It has several advantages over other sight restoration therapies now under investigation.
By Robert Sanders, UC Berkeley
A new genetic therapy not only helped blind mice regain enough light sensitivity to distinguish flashing from non-flashing lights, but also restored light response to the retinas of dogs, setting the stage for future clinical trials of the therapy in humans.
The therapy employs a virus to insert a gene for a common ion channel into normally blind cells of the retina that survive after the light-responsive rod and cone photoreceptor cells die as a result of diseases such as retinitis pigmentosa. Photoswitches – chemicals that change shape when hit with light – are then attached to the ion channels to make them open in response to light, activating the retinal cells and restoring light sensitivity.
Afflicting people of all ages, retinitis pigmentosa causes a gradual loss of vision, akin to losing pixels in a digital camera. Sight is lost from the periphery to the center, usually leaving people with the inability to navigate their surroundings. Some 100,000 Americans suffer from this group of inherited retinal diseases.
In a paper appearing online this week in the early edition of the journal Proceedings of the National Academy of Sciences, University of California, Berkeley, scientists who invented the photoswitch therapy and vision researchers at the School of Veterinary Medicine of the University of Pennsylvania (PennVet) report that blind mice regained the ability to navigate a water maze as well as normal mice.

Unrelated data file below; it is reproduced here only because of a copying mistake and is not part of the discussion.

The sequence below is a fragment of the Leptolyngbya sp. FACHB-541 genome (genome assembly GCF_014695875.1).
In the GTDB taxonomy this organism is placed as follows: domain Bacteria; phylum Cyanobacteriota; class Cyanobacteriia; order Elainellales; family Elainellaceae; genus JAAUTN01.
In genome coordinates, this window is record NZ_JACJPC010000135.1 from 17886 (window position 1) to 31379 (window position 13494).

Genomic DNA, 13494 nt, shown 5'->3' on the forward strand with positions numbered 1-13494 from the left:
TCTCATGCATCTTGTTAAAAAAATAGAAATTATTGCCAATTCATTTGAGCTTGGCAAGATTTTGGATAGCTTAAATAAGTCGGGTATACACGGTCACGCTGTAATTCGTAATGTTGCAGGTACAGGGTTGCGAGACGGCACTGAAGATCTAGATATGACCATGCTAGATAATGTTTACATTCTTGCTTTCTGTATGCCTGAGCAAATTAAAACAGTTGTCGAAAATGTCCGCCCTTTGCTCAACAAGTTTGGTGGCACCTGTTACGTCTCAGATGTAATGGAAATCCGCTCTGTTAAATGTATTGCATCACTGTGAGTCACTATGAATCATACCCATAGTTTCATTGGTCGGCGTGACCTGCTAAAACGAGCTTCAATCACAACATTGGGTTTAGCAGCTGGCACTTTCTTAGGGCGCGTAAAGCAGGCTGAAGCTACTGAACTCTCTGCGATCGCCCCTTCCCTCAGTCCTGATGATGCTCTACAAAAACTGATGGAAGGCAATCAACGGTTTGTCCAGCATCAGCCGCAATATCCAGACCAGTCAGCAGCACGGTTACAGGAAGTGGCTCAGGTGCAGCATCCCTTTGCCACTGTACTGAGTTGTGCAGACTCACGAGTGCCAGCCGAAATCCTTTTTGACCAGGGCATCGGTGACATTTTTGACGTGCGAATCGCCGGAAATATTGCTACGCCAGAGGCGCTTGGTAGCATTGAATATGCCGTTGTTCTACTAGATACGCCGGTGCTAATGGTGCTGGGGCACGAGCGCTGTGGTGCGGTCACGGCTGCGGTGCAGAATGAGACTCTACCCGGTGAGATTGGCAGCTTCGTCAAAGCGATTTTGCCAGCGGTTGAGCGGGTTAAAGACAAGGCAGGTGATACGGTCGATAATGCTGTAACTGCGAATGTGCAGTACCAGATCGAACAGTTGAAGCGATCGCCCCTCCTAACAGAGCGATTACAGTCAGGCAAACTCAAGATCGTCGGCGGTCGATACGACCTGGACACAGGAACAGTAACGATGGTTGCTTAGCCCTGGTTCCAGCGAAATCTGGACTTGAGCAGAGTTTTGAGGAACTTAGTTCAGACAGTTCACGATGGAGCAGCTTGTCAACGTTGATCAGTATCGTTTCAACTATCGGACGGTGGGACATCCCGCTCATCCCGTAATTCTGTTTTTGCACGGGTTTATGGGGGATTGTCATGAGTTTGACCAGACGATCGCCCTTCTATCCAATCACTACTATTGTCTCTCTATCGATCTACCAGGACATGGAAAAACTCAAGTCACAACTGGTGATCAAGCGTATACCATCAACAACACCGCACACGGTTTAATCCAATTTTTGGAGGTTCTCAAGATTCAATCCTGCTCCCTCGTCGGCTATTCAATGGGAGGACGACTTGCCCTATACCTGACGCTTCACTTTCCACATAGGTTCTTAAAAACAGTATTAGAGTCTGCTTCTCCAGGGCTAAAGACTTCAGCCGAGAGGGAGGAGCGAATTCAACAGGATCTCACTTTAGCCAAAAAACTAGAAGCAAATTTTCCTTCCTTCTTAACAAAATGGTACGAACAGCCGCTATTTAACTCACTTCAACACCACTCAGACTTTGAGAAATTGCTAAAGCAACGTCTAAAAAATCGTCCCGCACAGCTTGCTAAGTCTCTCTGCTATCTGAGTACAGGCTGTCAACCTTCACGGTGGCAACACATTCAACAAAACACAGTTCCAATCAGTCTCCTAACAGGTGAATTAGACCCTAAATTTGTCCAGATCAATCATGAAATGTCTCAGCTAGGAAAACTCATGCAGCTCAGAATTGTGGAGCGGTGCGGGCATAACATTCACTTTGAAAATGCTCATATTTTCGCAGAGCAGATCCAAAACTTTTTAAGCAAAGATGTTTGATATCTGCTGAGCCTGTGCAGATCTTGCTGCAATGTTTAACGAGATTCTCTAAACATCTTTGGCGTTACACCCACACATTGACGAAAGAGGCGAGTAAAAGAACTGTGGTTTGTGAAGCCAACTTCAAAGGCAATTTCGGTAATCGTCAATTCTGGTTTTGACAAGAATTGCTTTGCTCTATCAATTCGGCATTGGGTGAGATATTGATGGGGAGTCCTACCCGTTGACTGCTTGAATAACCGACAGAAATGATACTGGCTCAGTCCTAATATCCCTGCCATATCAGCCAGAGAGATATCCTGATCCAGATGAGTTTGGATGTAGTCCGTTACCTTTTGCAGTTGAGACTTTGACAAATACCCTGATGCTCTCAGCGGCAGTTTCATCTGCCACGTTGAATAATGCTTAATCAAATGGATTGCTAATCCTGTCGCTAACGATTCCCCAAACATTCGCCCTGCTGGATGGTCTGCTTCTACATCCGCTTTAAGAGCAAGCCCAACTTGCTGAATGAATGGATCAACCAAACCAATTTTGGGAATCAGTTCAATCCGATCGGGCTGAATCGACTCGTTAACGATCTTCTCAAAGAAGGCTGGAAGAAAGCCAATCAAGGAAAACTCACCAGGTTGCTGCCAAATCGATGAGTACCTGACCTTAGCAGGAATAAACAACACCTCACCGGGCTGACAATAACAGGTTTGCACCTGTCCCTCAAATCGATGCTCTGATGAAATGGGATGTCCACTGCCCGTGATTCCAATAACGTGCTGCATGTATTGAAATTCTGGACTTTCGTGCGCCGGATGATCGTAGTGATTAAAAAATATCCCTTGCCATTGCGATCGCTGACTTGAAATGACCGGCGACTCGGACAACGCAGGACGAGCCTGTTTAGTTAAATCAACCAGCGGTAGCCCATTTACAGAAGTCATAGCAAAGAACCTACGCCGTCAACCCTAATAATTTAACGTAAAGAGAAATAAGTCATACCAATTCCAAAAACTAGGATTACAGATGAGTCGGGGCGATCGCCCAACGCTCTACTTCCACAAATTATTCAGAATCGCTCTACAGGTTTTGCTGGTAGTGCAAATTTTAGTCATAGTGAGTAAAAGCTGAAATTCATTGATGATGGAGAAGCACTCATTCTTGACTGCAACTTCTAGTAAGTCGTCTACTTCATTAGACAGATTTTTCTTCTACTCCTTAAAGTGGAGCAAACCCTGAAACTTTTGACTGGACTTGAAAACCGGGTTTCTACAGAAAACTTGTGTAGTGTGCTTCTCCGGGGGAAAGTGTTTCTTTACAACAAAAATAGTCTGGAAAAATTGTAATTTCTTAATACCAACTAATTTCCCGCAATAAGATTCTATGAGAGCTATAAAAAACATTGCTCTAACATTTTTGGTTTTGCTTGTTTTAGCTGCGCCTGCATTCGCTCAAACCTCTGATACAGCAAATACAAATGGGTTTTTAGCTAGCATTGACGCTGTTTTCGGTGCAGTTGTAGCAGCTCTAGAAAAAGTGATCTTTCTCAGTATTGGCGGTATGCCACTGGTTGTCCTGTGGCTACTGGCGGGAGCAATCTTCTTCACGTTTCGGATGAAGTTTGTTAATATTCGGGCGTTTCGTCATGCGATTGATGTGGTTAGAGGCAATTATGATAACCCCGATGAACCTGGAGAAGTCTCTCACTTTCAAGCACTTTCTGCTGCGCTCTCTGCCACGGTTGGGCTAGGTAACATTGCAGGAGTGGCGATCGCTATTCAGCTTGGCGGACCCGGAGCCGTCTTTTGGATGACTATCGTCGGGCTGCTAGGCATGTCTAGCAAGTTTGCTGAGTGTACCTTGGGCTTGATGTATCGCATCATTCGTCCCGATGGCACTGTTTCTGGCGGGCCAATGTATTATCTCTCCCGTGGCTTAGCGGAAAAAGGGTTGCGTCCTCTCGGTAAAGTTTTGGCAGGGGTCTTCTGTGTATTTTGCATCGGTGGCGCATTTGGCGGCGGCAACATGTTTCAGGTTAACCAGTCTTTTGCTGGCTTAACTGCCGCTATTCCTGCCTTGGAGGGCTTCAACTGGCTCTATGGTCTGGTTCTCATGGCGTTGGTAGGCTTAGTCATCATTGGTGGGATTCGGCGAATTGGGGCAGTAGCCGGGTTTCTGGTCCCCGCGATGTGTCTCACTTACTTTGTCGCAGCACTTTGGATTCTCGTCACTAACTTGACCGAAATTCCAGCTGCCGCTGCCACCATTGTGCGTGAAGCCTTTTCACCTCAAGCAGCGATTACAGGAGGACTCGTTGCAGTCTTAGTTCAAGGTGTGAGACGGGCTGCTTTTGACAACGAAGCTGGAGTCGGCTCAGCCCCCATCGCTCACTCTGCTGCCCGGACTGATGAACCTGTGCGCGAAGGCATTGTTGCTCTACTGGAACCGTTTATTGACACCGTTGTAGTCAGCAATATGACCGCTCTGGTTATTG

The treatment worked equally well to restore light responses to the degenerated retinas of mice and dogs, indicating that it may be feasible to restore some light sensitivity in blind humans.
“The dog has a retina very similar to ours, much more so than mice, so when you want to bring a visual therapy to the clinic, you want to first show that it works in a large animal model of the disease,” said lead researcher Ehud Isacoff, professor of molecular and cell biology at UC Berkeley. “We’ve now showed that we can deliver the photoswitch and restore light response to the blind retina in the dog as well as in the mouse, and that the treatment has the same sensitivity and speed of response. We can reanimate the dog retina.”
The therapy has several advantages over other sight restoration therapies now under investigation, says vision scientist John Flannery, UC Berkeley professor of vision science and of molecular and cell biology. It uses a virus already approved by the Food and Drug Administration for other genetic therapies in the eye; it delivers an ion channel gene similar to one normally found in humans, unlike others that employ genes from other species; and it can easily be reversed or adjusted by supplying new chemical photoswitches. Dogs with the retinal degeneration provide a key test of the new therapy.
“Our ability to test vision is very, very limited in mice because, even in the healthy state, they are not very visual animals, their behaviors are largely driven by their other senses,” he says. “Dogs have a very sophisticated visual system, and are being used already for testing ophthalmic gene therapy.”